I'm designing a vCloud environment and am wondering if the I can have vCloud Cells in different networks. The case is that we have a (number of) management VLANs in which the workstations of the admins are running and the ESXi hosts and vCenter Server. There also are a bunch of customer VLANs in which the workstation of the vCloud customers are running and vApps will have access to these VLANs. There is no routing between customer VLANs and Management VLANs.
Now, if I put a Cell in the customer VLANs with the HTTP and ConsoleProxy IP and add a third nic (with proper routing) to the management VLAN, I enable vCloud for the customers, but the admins won't be able to access the vCloud. When I put in a second cell with only connections to the management VLAN, the admins can access this cell.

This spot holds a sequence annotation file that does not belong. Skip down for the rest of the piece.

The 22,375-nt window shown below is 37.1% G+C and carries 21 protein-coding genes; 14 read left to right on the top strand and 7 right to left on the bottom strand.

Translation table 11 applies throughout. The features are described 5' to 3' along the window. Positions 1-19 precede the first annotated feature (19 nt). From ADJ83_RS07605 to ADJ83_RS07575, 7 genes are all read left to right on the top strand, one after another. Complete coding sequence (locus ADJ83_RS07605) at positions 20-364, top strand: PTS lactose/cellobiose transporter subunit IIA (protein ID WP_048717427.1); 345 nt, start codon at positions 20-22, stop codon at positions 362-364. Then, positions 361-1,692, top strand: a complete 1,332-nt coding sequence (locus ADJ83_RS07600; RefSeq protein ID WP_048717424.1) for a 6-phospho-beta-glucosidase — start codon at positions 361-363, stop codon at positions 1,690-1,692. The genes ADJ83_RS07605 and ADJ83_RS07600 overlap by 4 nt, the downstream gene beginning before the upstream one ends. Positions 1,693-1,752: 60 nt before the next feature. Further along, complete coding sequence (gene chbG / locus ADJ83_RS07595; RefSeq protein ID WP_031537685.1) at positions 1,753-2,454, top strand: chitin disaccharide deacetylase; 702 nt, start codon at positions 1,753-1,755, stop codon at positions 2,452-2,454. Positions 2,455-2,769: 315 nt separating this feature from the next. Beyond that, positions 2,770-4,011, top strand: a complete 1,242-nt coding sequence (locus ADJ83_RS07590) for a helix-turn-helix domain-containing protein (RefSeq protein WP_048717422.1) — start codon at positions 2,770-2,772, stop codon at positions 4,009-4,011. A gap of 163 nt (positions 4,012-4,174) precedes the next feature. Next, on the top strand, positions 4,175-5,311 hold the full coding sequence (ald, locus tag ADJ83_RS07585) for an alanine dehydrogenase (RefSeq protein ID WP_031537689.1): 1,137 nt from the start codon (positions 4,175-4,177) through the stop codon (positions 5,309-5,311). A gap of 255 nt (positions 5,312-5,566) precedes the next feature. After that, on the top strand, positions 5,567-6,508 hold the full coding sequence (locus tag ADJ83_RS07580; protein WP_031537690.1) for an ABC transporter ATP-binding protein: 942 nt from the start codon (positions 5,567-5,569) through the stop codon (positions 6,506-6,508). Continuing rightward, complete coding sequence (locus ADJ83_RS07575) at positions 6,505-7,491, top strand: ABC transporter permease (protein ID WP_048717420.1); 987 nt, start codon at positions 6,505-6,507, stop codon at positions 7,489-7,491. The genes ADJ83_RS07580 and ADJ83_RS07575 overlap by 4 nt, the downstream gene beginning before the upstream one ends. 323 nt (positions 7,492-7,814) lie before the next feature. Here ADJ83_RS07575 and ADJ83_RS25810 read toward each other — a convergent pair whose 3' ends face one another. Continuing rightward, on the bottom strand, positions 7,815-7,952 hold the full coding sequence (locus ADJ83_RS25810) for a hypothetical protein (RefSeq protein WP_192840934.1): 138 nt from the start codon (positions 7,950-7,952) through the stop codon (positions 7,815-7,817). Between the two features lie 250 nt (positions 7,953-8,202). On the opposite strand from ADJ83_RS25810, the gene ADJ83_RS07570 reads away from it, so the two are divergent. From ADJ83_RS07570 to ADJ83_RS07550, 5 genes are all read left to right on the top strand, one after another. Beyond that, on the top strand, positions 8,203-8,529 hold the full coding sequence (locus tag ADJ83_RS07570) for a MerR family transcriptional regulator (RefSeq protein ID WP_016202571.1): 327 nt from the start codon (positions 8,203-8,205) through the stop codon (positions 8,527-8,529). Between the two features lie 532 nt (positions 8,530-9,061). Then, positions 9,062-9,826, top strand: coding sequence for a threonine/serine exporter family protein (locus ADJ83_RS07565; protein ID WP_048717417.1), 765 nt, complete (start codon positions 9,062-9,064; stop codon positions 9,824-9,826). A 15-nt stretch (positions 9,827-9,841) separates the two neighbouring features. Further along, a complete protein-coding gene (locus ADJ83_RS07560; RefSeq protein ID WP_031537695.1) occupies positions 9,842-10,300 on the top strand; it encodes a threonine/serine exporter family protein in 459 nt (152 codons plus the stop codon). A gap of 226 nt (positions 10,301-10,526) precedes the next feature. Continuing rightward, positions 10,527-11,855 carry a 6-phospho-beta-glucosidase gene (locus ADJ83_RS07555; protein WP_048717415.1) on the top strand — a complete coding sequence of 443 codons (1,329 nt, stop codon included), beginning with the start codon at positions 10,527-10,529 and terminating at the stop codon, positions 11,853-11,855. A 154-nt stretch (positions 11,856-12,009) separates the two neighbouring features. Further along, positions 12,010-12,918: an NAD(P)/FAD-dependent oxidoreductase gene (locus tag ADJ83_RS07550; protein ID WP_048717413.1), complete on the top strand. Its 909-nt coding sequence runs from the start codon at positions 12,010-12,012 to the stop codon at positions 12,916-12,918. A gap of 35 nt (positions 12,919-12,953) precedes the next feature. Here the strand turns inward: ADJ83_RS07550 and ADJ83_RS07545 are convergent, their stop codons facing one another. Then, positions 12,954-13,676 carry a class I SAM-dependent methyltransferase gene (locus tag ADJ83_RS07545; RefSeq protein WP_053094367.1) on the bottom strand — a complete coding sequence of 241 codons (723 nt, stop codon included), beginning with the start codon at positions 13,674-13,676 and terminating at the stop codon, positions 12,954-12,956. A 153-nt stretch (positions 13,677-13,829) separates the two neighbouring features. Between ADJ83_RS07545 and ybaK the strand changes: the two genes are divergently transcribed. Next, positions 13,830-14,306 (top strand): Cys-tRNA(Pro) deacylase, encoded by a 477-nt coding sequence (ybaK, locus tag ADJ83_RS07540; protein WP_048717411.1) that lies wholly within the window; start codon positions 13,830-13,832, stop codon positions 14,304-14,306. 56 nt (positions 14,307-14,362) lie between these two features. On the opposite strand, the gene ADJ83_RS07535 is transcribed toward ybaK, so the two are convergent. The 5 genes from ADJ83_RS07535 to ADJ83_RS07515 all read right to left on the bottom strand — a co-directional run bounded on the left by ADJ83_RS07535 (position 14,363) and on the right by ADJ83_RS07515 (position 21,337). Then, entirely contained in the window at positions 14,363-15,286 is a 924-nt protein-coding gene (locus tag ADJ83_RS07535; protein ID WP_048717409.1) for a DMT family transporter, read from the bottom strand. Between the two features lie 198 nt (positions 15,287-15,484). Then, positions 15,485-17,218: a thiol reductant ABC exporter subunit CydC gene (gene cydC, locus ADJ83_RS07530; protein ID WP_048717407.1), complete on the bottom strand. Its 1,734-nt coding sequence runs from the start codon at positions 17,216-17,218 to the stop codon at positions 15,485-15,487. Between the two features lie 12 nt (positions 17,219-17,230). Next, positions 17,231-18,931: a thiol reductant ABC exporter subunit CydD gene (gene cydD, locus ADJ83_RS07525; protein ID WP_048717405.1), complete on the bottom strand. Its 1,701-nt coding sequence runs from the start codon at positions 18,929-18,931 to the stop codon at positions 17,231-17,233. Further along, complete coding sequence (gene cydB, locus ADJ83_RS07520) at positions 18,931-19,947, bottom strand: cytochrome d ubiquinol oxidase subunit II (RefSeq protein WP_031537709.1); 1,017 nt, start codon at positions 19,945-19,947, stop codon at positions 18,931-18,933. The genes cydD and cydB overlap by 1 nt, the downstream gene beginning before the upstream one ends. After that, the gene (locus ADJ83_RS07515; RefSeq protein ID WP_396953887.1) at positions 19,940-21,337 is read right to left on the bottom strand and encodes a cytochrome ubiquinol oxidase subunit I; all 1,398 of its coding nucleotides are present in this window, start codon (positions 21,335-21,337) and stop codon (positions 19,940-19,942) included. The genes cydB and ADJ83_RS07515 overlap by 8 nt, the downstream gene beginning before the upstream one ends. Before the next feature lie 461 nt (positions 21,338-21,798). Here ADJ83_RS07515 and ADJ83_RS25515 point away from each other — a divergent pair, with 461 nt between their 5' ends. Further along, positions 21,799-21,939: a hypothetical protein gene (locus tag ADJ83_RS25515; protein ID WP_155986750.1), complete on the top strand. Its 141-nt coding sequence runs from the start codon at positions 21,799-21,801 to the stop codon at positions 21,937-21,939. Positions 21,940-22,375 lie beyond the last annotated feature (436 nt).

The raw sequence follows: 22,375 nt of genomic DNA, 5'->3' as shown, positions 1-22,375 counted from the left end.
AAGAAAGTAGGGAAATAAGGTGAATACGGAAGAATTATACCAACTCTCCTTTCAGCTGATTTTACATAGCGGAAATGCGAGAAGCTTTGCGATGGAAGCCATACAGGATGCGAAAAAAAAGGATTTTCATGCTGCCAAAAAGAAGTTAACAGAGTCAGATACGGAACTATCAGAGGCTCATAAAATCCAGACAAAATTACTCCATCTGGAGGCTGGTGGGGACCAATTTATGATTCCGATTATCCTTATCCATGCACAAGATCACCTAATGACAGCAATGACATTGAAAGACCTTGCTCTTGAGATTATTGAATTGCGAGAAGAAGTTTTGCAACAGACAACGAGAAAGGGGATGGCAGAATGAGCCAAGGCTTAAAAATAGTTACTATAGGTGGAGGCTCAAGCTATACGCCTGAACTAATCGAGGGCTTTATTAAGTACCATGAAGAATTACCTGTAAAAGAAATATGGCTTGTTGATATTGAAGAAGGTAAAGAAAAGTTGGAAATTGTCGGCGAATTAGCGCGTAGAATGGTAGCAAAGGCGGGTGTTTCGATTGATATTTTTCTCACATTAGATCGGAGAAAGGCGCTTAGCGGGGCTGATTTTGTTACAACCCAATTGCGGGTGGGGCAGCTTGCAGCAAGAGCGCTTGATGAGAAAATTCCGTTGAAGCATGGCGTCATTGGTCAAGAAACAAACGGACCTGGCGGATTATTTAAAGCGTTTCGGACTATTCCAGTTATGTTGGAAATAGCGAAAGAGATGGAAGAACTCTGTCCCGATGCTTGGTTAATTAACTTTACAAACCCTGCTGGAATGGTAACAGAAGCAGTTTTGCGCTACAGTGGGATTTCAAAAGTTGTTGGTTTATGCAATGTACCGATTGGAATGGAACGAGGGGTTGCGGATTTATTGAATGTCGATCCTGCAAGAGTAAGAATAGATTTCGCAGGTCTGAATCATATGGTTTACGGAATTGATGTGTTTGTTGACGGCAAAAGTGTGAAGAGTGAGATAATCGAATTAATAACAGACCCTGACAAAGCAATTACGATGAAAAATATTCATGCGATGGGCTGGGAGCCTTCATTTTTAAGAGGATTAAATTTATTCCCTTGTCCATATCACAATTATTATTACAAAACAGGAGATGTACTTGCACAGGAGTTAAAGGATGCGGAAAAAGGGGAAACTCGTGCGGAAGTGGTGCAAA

(See attached image)
Or is the only proper solution to put all nics of the cells in the management VLAN and have the admins connect to it directly and put a proxy/firewall in there and have the customers connect through that?
You could use something like a load balancer/bridge device that crosses over the two vlans in question. This way the cells are all on the same management vlan - but the users, and user traffic gets controlled though the bridge device. This would get the goal done, but the middle would look a little different.
I think you jsut route your all VLAN including management VLAN.
Whne you connect third NIC then you network going to difrent network and not able to connect vCloud. You hae to make sure that you can ping your vCloud
server IP address.